His person was strong and robust: his manners rustic, not clownish; a sort of dignified plainness and simplicity, which received part of its effect perhaps from one's knowledge of his extraordinary talents. His features are represented in Mr Nasmyth's picture, but to me it conveys the idea that they are diminished as if seen in perspective. I think his countenance was more massive than it looks in any of the portraits. I would have taken the poet, had I not known what he was, for a very sagacious country farmer of the old Scotch school i.e. none of your modern agriculturists, who keep labourers for their drudgery, but the douce gudeman who held his own plough. There was a strong expression of sense and shrewdness in all his lineaments; the eye alone, I think, indicated, the poetical character and temperament. It was large, and of a dark cast, and glowed (I say literally glowed) when he spoke with feeling or interest. I never saw such another eye in a human head, though I have seen the most distinguished men in my time. His conversation expressed perfect self-confidence, without the slightest presumption. Among the men who were the most learned of their country, he expressed himself with perfect firmness, but without the least intrusive forwardness; and when he differed in opinion, he did not hesitate to express it firmly, yet at the same time with modesty. I do not remember any part of his conversation distinctly enough to be quoted, nor did I ever see him again, except in the street, where he did not recognise me, as I could not expect he should. He was much caressed in Edinburgh, but (considering what literary emoluments have been since his day) the efforts for his relief were extremely trifling.
I remember on this occasion I mention, I thought Burns' acquaintance with English poetry was rather limited, and also, that having twenty times the abilities of Allan Ramsay and Ferguson, he talked of them with too much humility as his models; there was doubtless national predilection in his estimate.'
Scott's later wide knowledge of the work of his predecessor is reflect in an unsigned review in the Quarterly Review (February 1809) of Cromek's Reliques of Robert Burns (1808), in which Scott censured Currie for suppressing 'The Jolly Beggars', and Cromek for also omitting it, as well as for leaving out 'Holy Willie's Prayer'.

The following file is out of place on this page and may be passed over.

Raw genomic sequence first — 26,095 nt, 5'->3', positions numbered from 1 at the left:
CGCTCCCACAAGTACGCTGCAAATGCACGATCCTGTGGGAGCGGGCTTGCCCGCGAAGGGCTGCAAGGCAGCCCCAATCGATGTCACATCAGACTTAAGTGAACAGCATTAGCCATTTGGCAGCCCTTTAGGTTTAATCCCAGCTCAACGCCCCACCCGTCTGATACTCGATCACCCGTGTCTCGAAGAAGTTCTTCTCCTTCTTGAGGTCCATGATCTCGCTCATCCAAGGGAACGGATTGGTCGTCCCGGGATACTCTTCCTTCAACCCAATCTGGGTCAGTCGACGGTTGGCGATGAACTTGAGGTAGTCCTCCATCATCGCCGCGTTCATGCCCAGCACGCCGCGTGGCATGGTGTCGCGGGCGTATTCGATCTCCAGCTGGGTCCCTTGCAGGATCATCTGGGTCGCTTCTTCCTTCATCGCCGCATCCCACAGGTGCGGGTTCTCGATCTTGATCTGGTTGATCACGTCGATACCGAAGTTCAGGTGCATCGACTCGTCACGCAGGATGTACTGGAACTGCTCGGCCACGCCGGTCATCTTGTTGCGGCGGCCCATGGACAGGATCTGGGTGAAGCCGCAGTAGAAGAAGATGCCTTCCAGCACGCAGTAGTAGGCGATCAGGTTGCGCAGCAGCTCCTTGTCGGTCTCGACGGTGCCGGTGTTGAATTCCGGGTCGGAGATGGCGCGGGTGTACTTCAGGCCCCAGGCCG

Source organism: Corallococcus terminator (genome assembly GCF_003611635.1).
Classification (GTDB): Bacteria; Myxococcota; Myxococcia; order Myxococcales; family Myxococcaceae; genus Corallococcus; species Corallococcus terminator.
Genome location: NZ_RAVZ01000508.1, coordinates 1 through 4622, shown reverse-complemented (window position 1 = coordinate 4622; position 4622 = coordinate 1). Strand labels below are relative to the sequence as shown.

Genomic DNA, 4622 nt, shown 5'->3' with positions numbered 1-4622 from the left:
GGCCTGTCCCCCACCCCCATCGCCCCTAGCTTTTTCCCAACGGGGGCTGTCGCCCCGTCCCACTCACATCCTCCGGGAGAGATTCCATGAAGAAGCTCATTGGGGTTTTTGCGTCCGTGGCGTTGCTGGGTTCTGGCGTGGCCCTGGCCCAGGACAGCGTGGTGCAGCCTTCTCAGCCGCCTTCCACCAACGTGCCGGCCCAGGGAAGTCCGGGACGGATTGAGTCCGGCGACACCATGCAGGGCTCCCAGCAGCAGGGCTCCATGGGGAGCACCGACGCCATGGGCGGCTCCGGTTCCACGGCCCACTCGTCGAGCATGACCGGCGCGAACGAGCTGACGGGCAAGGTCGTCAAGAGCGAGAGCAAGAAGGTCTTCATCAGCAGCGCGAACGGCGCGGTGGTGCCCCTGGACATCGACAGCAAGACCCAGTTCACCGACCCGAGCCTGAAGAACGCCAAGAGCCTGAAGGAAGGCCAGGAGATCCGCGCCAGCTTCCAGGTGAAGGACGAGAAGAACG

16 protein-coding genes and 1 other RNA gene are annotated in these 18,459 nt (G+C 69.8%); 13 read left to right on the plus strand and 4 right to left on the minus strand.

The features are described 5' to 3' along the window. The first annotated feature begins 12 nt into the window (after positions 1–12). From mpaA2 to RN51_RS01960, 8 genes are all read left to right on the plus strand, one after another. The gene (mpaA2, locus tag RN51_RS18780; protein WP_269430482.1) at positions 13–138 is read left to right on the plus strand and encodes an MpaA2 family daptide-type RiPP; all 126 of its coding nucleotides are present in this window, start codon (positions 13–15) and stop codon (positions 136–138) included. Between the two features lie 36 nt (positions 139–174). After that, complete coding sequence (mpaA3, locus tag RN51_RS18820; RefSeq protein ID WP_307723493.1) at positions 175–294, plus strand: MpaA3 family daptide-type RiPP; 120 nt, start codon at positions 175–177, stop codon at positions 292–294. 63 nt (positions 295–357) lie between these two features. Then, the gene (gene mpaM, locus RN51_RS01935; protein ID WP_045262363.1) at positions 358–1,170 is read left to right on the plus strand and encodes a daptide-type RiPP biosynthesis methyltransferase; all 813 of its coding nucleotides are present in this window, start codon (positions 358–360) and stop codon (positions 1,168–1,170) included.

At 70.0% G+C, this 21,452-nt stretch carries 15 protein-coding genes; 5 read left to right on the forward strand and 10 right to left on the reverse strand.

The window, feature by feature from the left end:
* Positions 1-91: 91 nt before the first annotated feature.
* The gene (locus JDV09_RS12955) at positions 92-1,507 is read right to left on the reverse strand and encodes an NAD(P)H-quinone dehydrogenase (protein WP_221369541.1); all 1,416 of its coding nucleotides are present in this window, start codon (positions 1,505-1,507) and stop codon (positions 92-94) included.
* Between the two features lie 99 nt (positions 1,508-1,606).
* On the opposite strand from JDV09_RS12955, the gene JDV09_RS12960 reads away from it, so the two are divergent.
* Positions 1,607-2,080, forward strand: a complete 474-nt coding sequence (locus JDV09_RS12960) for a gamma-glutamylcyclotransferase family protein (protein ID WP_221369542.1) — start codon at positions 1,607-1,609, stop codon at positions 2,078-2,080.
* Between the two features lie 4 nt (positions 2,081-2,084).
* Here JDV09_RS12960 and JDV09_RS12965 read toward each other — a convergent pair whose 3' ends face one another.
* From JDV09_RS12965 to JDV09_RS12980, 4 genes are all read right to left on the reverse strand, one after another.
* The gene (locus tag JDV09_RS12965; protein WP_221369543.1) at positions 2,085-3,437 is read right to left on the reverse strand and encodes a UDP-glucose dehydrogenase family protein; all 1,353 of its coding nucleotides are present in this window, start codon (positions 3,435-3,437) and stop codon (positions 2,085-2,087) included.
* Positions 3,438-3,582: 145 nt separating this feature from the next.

In an undated note printed in Works of Lord Byron, Letters and Journals ed. R. E. Prothero (1898), Scott comments:
'A gross blunder of the English public has been talking of Burns as if the character of his poetry ought to be estimated with an eternal recollection that he was a peasant. It would be just as proper to say that Lord Byron ought always to be thought of as a Peer. Rank in life was nothing to either in his true moments. Then, they were both great Poets. Some silly and sickly affectation connected with the accidents of birth and breeding may be observed in both, when they are not under the influence of "the happier star". Witness Burns's prate about independence, when he was an exciseman, and Byron's ridiculous pretence of Republicanism, when he never wrote sincerely about the Multitude without expressing or insinuating the very soul of scorn.'
To that most warmingly personal of testaments, his Journal, Scott reflected on 10th February 1826:
'[Byron] wrote from impulse, never from effort, and therefore I have always reckoned Burns and Byron the most genuine poetical geniuses of my time and half an century before me. We have however many men of high poetical talent, but none of that ever-gushing, and perennial fountain of natural water.'
Finally, in the Journal entry for 11th December 1826, Scott burst out:
'Long life to thy fame and peace to thy soul, Rob Burns! When I want to express a sentiment which I feel strongly, I find the phrase in Shakespeare or thee.'
(See Ferguson, Dr Adam, and Ferguson, Sir Adam)